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Daring To Podcast: How Ladies Make Their Voice Heard

Daring To Podcast: How Ladies Make Their Voice Heard

5 min read

So, you want to launch a podcast? You are not the only one. More people are listening to them than ever before, and that creates plenty of opportunity for new players on the market.

A research revealed podcasting awareness has exploded in recent years. In 2006, only 22% of consumers knew what a podcast was, but by 2019 over 64% of consumers were aware of podcasting. By 2022, it’s estimated that podcast listening will grow to 132 million people in the United States.

In particular, according to a study by Edison Research and Triton Digital, females aged between 55-64 and over 65 have been listening to more podcasts than males in the same age groups in 2019. This is likely due to more content being published for a female audience. No wonder why there is a growing number of baby boomers and Gen Xers eager to join the fray and challenge themselves launching their own programs with the aim of changing the narrative of midlife.

A new trend that made even the editor of The Sunday Times Style, Lorraine Candy, 51, together with Trish Halpin, 52, award-winning editor of Marie Claire UK, launch in December 2019 the podcast ‘Postcards From Midlife‘.

We keep being told we’ve come to the end of our use, that we’re irrelevant and that we’d probably be happier gardening, with a squishy pillow to protect our knees – Lorraine Candy says while introducing her podcast-. Or, worse still, if we don’t submit to this traditional narrative we are doing something exceptional ‘for our age’. Postcards from Midlife is an upbeat and useful look at every aspect of this stage of life, which I’ve found to be as big a learning curve as adolescence. For some women, it really is a midlife crisis, and we don’t know what to expect. On Postcards from Midlife, we tackle everything from hormones, sex, relationships, fashion, beauty and mental health through to the conundrum of parenting teenagers — it is, after all, a perfect storm of bad timing.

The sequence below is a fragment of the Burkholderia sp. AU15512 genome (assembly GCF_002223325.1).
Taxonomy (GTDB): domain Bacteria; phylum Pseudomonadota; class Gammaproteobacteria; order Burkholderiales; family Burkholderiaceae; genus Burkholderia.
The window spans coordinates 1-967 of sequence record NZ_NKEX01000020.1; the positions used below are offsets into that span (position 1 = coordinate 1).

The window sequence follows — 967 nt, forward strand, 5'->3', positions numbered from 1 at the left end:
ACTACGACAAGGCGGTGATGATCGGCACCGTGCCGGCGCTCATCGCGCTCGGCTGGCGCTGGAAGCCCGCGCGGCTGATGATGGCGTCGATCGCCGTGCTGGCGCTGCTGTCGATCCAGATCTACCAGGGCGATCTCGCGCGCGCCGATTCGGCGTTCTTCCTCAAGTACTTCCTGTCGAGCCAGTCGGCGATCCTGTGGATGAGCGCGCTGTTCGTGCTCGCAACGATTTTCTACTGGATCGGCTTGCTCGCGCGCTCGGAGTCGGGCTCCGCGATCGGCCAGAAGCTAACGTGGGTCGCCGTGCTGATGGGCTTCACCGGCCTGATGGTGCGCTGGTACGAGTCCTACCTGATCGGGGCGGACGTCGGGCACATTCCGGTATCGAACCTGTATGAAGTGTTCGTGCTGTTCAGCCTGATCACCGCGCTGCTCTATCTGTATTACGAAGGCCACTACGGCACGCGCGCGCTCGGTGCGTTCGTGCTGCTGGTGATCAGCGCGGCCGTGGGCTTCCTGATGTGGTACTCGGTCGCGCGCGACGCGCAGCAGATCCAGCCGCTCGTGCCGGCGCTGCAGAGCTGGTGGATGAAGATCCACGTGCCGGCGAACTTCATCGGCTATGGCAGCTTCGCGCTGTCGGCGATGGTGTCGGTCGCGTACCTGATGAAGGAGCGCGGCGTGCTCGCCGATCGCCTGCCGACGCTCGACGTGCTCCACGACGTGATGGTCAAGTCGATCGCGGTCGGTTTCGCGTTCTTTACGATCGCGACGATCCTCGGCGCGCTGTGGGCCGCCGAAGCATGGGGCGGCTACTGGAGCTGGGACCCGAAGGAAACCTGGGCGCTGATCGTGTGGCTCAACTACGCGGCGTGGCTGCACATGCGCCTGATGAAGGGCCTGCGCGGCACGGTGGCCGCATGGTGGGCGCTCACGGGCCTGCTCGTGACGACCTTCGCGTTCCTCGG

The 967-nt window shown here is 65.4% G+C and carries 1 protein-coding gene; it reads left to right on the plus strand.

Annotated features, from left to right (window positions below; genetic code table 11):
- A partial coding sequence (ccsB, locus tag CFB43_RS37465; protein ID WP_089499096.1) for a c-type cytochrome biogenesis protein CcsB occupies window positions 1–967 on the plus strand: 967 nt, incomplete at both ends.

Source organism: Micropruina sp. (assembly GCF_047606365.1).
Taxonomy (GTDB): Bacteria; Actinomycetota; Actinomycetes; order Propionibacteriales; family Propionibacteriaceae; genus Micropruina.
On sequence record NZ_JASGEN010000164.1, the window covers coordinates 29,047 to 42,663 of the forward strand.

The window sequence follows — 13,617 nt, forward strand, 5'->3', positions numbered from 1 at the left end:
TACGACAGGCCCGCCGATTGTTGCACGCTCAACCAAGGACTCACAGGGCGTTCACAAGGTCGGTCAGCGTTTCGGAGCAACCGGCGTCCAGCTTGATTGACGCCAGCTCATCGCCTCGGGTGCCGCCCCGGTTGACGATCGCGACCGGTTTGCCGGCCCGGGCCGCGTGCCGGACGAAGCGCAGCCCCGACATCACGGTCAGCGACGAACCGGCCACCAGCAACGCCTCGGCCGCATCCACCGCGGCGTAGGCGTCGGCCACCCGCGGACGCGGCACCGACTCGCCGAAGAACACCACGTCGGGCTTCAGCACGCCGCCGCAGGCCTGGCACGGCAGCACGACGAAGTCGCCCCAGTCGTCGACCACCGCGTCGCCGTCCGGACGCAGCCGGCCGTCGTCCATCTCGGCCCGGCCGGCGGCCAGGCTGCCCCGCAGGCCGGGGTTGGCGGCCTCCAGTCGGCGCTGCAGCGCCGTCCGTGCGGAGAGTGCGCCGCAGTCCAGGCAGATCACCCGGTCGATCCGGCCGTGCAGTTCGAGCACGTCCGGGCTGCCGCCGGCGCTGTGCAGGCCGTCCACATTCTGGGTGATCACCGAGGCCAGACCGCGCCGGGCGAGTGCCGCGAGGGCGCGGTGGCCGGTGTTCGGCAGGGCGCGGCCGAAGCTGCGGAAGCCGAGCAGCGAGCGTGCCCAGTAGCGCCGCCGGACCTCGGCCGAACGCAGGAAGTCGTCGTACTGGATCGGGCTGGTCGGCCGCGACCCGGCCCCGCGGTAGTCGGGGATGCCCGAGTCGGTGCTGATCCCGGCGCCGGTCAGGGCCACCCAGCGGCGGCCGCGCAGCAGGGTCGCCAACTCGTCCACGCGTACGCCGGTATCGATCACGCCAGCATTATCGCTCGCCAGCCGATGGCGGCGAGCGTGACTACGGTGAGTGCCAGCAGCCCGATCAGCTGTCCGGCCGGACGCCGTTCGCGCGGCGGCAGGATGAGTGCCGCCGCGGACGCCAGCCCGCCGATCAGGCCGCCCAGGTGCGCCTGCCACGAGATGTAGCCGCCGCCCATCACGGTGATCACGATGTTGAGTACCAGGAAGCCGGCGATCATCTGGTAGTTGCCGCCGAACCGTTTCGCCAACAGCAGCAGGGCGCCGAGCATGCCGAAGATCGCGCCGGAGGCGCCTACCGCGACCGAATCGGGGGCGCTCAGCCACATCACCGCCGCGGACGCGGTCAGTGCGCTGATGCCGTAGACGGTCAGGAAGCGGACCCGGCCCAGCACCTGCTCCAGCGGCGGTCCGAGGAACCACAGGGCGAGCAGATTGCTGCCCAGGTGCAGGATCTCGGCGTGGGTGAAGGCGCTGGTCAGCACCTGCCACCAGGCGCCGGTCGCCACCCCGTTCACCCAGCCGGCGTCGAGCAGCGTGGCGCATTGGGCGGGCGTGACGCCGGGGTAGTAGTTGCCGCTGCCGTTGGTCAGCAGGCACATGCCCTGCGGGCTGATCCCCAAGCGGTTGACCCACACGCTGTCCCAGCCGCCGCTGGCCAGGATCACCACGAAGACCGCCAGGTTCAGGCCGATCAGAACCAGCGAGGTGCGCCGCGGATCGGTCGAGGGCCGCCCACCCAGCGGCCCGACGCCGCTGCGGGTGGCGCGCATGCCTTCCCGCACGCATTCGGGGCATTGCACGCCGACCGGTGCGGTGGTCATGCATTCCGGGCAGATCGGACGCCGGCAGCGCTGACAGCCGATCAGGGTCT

How To Start Podcasting

If you would like to start a podcast, make sure you know the basics about how to interview someone and how to record, edit, and publish an audio file. You could take a podcast class or hire a podcast coach or mentor, but the good news is that many podcasters are self-taught.

If someone had told me a year ago that I would be the host of a podcast, I would have thought them insane – Colleen Rosenblum co-founder, together with Bridgett Garratt, of the podcast ‘Hot Flashes and Cool Topics‘ revealed to CrunchyTales-. I have a B.S. in Communications from college but no practical experience with editing, advertising or content creation for a show.  Truth be told, why not me? Podcasting is a storytelling medium and I have many stories to share. My co-host Bridgett and I discovered that the demographic of women in midlife and beyond are largely ignored in the media and we believe that is a big mistake. Middle-aged women are experienced, thoughtful, consumer conscious individuals who have strength in numbers.

Colleen and Bridgett are aware of the large number of possible competitors in the field, but they also know they can count on a solid partnership and on a genuine and deep connection with their audience who loves their sassy style.

There are many great podcasts out there but we could not find one that was as multidimensional as we wanted so we started one. We researched, we practised and most importantly, we pressed record. Hot Flashes & Cool Topics is now on all podcast platforms and social media. With our audience growing very quickly, we realise that we are telling stories women in midlife and beyond want to hear. In the podcast world, your topics attract listeners and your voice, personality and content keep them listening. Finally, looks, age and gender are not qualifying factors for success.